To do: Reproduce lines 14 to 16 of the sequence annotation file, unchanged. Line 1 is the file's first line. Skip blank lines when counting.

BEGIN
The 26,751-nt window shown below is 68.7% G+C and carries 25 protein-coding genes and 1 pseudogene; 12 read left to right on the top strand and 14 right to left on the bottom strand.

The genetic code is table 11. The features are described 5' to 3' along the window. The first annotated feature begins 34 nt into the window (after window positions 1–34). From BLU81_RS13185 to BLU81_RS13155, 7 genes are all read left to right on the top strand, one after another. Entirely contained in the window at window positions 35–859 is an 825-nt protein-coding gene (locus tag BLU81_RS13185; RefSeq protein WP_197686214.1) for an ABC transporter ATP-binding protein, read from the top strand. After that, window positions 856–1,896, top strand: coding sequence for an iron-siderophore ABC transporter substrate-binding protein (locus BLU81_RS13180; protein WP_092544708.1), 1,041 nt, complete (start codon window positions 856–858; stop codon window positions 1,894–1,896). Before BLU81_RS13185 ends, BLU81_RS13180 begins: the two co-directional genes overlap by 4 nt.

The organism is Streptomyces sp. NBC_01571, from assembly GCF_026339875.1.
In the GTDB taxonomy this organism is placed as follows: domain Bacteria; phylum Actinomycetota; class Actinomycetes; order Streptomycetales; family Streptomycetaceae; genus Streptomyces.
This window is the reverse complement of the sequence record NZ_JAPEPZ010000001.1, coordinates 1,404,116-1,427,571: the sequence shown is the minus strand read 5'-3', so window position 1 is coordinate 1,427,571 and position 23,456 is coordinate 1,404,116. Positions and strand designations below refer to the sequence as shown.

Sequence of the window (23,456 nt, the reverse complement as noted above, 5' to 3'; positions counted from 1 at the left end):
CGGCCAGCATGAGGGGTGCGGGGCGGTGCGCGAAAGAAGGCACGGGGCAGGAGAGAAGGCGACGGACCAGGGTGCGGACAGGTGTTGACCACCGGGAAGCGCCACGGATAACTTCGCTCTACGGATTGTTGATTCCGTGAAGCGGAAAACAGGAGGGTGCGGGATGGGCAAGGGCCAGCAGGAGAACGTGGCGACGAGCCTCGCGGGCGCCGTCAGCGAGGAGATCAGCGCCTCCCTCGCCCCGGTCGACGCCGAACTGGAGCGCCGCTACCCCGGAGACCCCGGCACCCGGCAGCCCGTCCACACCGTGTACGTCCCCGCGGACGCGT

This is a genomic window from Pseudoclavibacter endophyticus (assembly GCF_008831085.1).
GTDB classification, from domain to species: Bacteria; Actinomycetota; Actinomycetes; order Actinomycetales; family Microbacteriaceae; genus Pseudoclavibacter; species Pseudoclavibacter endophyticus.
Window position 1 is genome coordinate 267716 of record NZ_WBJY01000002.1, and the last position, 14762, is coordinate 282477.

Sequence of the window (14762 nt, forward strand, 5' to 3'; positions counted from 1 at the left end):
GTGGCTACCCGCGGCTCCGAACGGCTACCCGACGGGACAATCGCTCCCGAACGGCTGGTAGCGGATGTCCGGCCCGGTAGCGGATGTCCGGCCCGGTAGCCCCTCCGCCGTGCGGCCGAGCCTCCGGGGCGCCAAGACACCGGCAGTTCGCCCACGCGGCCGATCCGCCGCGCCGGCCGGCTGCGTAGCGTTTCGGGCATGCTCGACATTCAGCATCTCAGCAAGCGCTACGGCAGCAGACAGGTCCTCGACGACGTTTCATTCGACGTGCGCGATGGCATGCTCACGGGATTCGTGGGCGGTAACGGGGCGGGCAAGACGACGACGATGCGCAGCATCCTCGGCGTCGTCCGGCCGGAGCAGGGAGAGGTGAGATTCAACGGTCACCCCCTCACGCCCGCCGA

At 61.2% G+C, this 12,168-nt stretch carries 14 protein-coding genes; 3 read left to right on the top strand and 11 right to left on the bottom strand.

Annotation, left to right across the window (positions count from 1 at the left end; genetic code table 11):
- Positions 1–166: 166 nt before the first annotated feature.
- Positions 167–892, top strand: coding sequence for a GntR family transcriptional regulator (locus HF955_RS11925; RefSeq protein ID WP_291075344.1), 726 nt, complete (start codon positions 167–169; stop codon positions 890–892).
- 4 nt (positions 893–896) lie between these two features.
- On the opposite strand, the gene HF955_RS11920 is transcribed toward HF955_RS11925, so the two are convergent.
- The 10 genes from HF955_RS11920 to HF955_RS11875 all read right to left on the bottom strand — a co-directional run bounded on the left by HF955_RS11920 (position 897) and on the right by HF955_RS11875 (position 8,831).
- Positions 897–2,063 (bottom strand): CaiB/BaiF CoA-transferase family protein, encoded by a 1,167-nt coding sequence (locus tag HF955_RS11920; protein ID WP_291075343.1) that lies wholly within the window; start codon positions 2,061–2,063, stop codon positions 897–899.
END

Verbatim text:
Annotation, left to right across the window (positions count from 1 at the left end; genetic code table 11):
- Positions 1–166: 166 nt before the first annotated feature.
- Positions 167–892, top strand: coding sequence for a GntR family transcriptional regulator (locus HF955_RS11925; RefSeq protein ID WP_291075344.1), 726 nt, complete (start codon positions 167–169; stop codon positions 890–892).